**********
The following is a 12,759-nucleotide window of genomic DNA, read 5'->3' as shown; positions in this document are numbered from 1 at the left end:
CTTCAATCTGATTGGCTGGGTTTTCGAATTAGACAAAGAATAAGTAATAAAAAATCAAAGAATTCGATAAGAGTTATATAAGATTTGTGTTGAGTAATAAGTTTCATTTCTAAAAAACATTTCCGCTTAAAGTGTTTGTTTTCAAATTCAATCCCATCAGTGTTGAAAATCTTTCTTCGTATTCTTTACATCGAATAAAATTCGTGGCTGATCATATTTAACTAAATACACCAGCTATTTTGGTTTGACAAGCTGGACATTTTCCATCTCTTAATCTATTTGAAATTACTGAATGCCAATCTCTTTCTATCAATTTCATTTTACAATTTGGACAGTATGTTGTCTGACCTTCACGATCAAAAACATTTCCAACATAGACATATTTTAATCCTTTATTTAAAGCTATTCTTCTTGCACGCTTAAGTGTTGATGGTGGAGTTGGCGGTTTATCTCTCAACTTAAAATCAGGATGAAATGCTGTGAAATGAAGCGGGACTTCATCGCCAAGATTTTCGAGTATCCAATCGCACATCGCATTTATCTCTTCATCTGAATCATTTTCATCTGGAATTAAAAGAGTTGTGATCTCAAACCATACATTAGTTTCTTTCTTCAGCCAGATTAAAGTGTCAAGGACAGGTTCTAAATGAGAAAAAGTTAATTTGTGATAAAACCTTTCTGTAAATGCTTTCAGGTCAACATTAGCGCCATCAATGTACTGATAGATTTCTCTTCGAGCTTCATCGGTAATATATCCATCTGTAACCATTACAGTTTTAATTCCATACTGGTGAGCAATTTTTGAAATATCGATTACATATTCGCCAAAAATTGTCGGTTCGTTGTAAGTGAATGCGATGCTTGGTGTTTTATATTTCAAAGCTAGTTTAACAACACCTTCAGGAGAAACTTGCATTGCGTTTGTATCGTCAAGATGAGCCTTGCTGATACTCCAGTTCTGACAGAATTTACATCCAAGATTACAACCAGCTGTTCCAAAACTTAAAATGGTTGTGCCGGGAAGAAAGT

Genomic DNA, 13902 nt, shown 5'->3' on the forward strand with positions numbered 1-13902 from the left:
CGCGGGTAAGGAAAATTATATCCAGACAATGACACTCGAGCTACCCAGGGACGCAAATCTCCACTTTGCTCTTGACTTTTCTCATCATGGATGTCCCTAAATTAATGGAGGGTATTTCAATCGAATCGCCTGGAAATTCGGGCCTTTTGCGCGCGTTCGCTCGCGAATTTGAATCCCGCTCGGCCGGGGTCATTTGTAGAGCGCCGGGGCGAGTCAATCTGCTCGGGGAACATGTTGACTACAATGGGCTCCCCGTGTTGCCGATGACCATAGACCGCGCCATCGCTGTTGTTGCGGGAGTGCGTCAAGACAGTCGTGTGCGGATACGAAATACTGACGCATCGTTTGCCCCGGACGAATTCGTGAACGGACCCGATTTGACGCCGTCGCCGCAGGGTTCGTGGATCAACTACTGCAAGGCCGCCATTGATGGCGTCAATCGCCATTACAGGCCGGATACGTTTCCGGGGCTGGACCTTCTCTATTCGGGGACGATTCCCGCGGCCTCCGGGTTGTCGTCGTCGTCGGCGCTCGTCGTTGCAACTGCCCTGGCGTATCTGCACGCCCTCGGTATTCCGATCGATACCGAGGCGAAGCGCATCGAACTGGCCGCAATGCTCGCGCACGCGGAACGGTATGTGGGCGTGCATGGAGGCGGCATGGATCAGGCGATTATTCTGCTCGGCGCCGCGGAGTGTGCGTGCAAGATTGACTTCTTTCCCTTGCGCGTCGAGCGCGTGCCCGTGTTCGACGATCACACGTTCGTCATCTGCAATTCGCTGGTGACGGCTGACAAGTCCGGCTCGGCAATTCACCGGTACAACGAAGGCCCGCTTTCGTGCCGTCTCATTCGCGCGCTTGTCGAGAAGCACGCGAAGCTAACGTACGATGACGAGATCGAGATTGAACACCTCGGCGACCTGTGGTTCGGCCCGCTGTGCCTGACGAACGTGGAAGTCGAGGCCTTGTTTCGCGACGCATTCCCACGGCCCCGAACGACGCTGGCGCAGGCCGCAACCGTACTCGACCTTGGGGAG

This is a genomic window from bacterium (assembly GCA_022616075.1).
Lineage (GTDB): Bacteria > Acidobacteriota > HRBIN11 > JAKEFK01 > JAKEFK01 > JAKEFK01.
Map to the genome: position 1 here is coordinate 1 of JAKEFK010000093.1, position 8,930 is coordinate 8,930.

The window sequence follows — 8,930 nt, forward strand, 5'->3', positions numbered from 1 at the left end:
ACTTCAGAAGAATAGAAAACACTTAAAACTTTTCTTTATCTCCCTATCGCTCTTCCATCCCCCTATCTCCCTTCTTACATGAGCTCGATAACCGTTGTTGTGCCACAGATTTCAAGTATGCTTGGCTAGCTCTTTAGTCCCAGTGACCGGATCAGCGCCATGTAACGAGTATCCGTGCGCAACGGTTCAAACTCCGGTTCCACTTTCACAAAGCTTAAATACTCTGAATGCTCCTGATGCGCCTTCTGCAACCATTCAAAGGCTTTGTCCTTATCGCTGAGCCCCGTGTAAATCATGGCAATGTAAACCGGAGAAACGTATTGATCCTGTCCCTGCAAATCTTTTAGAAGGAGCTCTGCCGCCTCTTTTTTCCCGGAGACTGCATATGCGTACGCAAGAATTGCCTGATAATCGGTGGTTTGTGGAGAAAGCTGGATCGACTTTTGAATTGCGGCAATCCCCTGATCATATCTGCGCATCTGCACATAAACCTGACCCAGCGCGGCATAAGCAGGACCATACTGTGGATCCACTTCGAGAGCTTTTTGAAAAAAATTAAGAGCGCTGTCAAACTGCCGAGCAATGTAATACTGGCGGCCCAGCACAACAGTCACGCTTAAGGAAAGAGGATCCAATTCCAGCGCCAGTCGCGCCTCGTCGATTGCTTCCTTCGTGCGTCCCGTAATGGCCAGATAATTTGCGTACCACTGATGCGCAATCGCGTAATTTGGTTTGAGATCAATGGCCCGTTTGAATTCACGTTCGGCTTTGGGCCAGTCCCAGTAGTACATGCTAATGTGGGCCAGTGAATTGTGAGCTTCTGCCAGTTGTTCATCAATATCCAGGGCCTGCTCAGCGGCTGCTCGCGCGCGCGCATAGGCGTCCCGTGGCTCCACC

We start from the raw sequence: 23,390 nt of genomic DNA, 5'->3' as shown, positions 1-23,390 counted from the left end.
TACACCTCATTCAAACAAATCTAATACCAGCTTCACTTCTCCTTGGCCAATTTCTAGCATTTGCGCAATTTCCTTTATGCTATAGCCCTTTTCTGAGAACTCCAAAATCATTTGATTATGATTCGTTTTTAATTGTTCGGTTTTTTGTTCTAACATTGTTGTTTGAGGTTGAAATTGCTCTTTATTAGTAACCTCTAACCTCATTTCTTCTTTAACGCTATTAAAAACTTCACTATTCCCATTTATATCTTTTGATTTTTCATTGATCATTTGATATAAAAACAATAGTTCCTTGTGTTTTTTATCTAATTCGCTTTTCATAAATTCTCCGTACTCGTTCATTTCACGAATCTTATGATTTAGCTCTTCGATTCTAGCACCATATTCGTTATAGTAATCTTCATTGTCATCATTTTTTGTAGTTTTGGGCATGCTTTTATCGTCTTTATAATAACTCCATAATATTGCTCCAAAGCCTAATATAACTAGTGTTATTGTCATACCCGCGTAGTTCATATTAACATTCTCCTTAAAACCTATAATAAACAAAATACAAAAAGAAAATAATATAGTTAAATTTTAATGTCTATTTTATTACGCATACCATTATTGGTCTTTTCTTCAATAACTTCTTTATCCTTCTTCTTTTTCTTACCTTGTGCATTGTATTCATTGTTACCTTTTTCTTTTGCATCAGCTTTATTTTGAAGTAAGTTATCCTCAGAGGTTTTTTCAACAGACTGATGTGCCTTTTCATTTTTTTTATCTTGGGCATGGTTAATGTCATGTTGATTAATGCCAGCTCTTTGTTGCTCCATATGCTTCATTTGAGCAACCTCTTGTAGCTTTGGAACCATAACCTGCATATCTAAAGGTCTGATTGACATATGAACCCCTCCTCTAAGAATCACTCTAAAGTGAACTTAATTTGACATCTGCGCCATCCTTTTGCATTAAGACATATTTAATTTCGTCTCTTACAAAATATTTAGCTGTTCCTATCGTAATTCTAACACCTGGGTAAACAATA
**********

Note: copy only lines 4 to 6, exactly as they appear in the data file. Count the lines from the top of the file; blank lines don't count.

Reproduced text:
CGCGGGTAAGGAAAATTATATCCAGACAATGACACTCGAGCTACCCAGGGACGCAAATCTCCACTTTGCTCTTGACTTTTCTCATCATGGATGTCCCTAAATTAATGGAGGGTATTTCAATCGAATCGCCTGGAAATTCGGGCCTTTTGCGCGCGTTCGCTCGCGAATTTGAATCCCGCTCGGCCGGGGTCATTTGTAGAGCGCCGGGGCGAGTCAATCTGCTCGGGGAACATGTTGACTACAATGGGCTCCCCGTGTTGCCGATGACCATAGACCGCGCCATCGCTGTTGTTGCGGGAGTGCGTCAAGACAGTCGTGTGCGGATACGAAATACTGACGCATCGTTTGCCCCGGACGAATTCGTGAACGGACCCGATTTGACGCCGTCGCCGCAGGGTTCGTGGATCAACTACTGCAAGGCCGCCATTGATGGCGTCAATCGCCATTACAGGCCGGATACGTTTCCGGGGCTGGACCTTCTCTATTCGGGGACGATTCCCGCGGCCTCCGGGTTGTCGTCGTCGTCGGCGCTCGTCGTTGCAACTGCCCTGGCGTATCTGCACGCCCTCGGTATTCCGATCGATACCGAGGCGAAGCGCATCGAACTGGCCGCAATGCTCGCGCACGCGGAACGGTATGTGGGCGTGCATGGAGGCGGCATGGATCAGGCGATTATTCTGCTCGGCGCCGCGGAGTGTGCGTGCAAGATTGACTTCTTTCCCTTGCGCGTCGAGCGCGTGCCCGTGTTCGACGATCACACGTTCGTCATCTGCAATTCGCTGGTGACGGCTGACAAGTCCGGCTCGGCAATTCACCGGTACAACGAAGGCCCGCTTTCGTGCCGTCTCATTCGCGCGCTTGTCGAGAAGCACGCGAAGCTAACGTACGATGACGAGATCGAGATTGAACACCTCGGCGACCTGTGGTTCGGCCCGCTGTGCCTGACGAACGTGGAAGTCGAGGCCTTGTTTCGCGACGCATTCCCACGGCCCCGAACGACGCTGGCGCAGGCCGCAACCGTACTCGACCTTGGGGAG

This is a genomic window from bacterium (assembly GCA_022616075.1).
Lineage (GTDB): Bacteria > Acidobacteriota > HRBIN11 > JAKEFK01 > JAKEFK01 > JAKEFK01.